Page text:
Sun-Sentinel - 3/5/2007 12:00:00 AM
by Jennifer Gollan
Broward's growing population has some utility experts looking to an unorthodox source for drinking water: recycled sewage.
In the coming months, Sunrise and Plantation will become the first Broward County cities to test new equipment designed to recycle wastewater for irrigation and other purposes. If successful, the programs may provide a steppingstone to transform wastewater into drinking water, said Jose Lopez, lead project manager for the South Florida Water Management District's Broward Service Center.
"This is a way to make sure when the population grows that you are providing the service people will require," he said.
Local officials warn the danger of neglecting Broward's water issue is clear: In Sunrise, for example, population growth may mean that in five to eight years, the city will have reached its limit on the amount of water it is permitted to withdraw each year from the Biscayne aquifer, the underground reservoir that provides most of South Florida's drinking water, city officials said.
South Florida water managers recently imposed a cap on water consumption and a requirement that water be used more than once.
Sunrise, which provides water to 215,000 customers in Weston, Southwest Ranches, western portions of Davie and some parts of unincorporated Broward, will experiment by treating wastewater using a membrane bioreactor, which consists of a special filter and disinfectants. The program could ultimately deposit the wastewater about 6 feet underground, where it would percolate 194 feet deeper to the Biscayne aquifer.
"I do understand that the idea of reusing wastewater is a bit of a shock," said Stephen Webster, a spokesman for the Florida Department of Environmental Protection. "If we don't deal with it, we may have to introduce mandated restrictions on water. There is a great need for this resource and we need to be proactive in exploring opportunities to reuse the water that we use in the first place."
The pilot program, approved by Sunrise commissioners Jan. 23, will cost about $369,000, of which the South Florida Water Management District will contribute $135,000. City officials will set up the experiment over the next month before starting a six-month test.
Sunrise will lease its equipment from a business unit of General Electric Co. The membrane bioreactor is designed to remove at least 99.99 percent of all bacteria, and 99 percent of pathogens, said Jennifer Watt, of GE Water and Process Technologies.
Plantation plans to try to rid both treated and raw sewage of contaminants using a different, strainer-like technology and ultraviolet light. Ultimately, the water could be discharged into canals, with most of it eventually ending up in the Biscayne aquifer. The city is splitting the $600,000 cost with the water management district.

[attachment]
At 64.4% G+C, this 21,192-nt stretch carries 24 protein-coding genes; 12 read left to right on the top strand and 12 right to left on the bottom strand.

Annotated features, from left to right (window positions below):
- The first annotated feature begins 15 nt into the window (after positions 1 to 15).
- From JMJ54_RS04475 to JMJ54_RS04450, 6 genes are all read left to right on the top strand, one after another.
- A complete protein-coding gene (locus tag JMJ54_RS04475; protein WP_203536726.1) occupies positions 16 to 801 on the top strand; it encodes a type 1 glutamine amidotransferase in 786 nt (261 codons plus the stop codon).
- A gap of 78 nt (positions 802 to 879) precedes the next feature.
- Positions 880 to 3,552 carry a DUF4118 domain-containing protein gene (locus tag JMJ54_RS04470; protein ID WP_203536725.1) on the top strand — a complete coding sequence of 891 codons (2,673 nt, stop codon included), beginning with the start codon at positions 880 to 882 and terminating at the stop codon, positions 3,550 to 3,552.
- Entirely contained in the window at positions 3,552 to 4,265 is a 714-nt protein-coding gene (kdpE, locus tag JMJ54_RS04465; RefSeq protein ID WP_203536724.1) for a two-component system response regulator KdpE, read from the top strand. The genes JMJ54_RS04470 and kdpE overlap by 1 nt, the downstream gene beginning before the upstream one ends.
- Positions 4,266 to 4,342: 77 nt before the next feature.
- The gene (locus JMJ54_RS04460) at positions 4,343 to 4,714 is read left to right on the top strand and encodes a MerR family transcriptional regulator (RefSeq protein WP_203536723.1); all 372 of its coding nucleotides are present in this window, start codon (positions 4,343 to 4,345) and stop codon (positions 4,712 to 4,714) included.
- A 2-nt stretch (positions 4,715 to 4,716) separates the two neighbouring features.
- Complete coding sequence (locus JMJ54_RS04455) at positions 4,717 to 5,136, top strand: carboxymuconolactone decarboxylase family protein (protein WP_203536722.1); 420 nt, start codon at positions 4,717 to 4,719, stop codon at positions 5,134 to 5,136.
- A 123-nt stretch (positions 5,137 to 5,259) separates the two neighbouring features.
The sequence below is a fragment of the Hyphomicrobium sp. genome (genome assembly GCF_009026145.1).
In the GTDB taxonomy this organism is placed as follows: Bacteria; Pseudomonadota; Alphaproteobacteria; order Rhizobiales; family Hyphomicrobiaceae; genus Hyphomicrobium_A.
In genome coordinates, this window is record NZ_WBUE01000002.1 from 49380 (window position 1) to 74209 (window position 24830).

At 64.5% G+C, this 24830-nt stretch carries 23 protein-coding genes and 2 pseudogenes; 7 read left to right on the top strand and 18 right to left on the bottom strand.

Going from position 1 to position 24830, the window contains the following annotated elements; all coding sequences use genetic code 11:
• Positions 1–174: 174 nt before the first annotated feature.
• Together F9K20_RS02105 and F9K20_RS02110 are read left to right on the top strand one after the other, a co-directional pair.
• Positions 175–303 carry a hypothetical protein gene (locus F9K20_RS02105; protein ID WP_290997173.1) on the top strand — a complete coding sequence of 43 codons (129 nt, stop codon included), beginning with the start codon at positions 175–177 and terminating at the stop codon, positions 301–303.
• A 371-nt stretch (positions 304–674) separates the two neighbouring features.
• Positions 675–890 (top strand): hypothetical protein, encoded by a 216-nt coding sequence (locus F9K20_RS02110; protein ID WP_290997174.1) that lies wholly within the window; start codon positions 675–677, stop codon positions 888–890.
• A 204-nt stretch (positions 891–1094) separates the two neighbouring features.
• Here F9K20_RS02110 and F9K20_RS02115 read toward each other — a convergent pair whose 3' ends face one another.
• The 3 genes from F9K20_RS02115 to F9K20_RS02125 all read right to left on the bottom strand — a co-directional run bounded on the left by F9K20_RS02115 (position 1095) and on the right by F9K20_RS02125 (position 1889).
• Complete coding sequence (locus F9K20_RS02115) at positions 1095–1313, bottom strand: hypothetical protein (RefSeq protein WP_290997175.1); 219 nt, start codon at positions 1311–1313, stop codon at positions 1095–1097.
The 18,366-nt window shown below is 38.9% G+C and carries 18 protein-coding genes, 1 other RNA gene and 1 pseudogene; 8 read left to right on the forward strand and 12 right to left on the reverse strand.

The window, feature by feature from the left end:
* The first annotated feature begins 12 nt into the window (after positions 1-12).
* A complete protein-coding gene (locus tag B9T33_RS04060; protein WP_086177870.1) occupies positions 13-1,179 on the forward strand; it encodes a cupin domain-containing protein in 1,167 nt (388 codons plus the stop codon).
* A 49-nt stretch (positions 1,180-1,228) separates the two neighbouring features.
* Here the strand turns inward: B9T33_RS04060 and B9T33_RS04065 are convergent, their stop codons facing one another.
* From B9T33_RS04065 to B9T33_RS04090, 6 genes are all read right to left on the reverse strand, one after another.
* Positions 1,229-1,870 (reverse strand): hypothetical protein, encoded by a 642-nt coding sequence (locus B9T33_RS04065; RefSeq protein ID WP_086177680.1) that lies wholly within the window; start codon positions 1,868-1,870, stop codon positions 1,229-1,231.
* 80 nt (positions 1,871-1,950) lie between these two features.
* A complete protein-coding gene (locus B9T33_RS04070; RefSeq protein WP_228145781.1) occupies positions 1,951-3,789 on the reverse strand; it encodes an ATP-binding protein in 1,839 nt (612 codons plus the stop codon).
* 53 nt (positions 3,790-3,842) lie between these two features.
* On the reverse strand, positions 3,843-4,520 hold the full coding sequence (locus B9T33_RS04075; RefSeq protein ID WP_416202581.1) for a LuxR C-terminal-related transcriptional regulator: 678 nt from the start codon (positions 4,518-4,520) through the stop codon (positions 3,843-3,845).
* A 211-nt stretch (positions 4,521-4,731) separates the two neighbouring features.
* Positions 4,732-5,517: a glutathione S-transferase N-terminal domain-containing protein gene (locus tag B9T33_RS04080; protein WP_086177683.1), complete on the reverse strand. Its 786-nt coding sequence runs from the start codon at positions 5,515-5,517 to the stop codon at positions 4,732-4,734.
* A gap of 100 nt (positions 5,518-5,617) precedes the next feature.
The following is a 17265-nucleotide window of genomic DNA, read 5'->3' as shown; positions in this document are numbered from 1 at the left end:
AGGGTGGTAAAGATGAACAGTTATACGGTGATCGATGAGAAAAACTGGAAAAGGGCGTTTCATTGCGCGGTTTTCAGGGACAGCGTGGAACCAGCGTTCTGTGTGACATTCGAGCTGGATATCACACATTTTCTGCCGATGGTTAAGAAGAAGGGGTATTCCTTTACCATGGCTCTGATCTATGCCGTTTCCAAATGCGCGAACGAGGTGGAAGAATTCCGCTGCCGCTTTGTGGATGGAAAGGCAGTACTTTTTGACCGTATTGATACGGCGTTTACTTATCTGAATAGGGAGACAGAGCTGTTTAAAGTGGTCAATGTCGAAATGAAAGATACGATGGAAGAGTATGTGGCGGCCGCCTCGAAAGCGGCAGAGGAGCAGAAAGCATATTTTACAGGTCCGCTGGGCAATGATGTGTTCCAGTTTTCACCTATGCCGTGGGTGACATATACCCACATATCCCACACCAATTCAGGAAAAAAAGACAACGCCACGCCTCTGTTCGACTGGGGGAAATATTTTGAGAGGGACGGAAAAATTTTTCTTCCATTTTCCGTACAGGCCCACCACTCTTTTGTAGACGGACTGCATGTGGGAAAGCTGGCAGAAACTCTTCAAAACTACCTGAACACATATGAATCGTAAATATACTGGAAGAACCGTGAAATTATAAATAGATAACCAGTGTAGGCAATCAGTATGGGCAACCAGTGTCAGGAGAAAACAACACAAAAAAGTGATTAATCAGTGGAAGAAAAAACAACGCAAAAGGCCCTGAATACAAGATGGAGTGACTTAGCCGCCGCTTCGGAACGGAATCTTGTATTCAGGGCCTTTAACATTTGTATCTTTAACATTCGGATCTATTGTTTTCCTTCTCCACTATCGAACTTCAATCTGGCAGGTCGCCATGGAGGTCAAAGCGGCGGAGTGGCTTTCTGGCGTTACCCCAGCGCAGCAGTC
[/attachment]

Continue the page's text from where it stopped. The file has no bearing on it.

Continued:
In both cases, the water from the aquifer would be treated once again before being used for drinking water.
Both programs will likely determine the optimal method to reuse wastewater and whether it will be affordable on a large scale. In addition, water experts hope to pinpoint the ideal way to bring wastewater up to drinking water standards -- whereby at least 99 percent of pollutants are removed.
"It will recharge the Biscayne aquifer without having to draw on the regional system, including the Everglades," Lopez said.
The equipment in Sunrise's pilot program is well-suited to urban areas because it requires less space than traditional treatment facilities, said Hector Castro, director of the Sunrise Utilities Department.
But transforming the pilot programs into full-fledged plants may mean higher water bills. Construction costs could reach $100 million in Sunrise, and $10 million in Plantation.
Adding immediacy to the efforts are rules imposed by the water district. The first, approved in April 2006, requires utilities to reuse wastewater more than once. The second was imposed on Feb. 15, when the water district voted to limit utilities' annual water supply from the Everglades and Loxahatchee River basin.
Some environmentalists hailed the wastewater tests as a way to boost water quantity without risking quality.
"It's a huge step," said George Cavros, conservation chairman of the Broward County Sierra Club. "If other Broward utilities follow suit, we will be taking a huge step in solving Broward's water reuse issue."
But some consumers expressed concern about the safety and palatability of recycled wastewater.
"I would not want to use that water, and I certainly wouldn't want my children drinking it," said Linda Young, director of the Clean Water Network of Florida, a Tallahassee water quality advocacy group. "When you start treating sewage and reusing it for drinking water purposes, extreme caution needs to be used."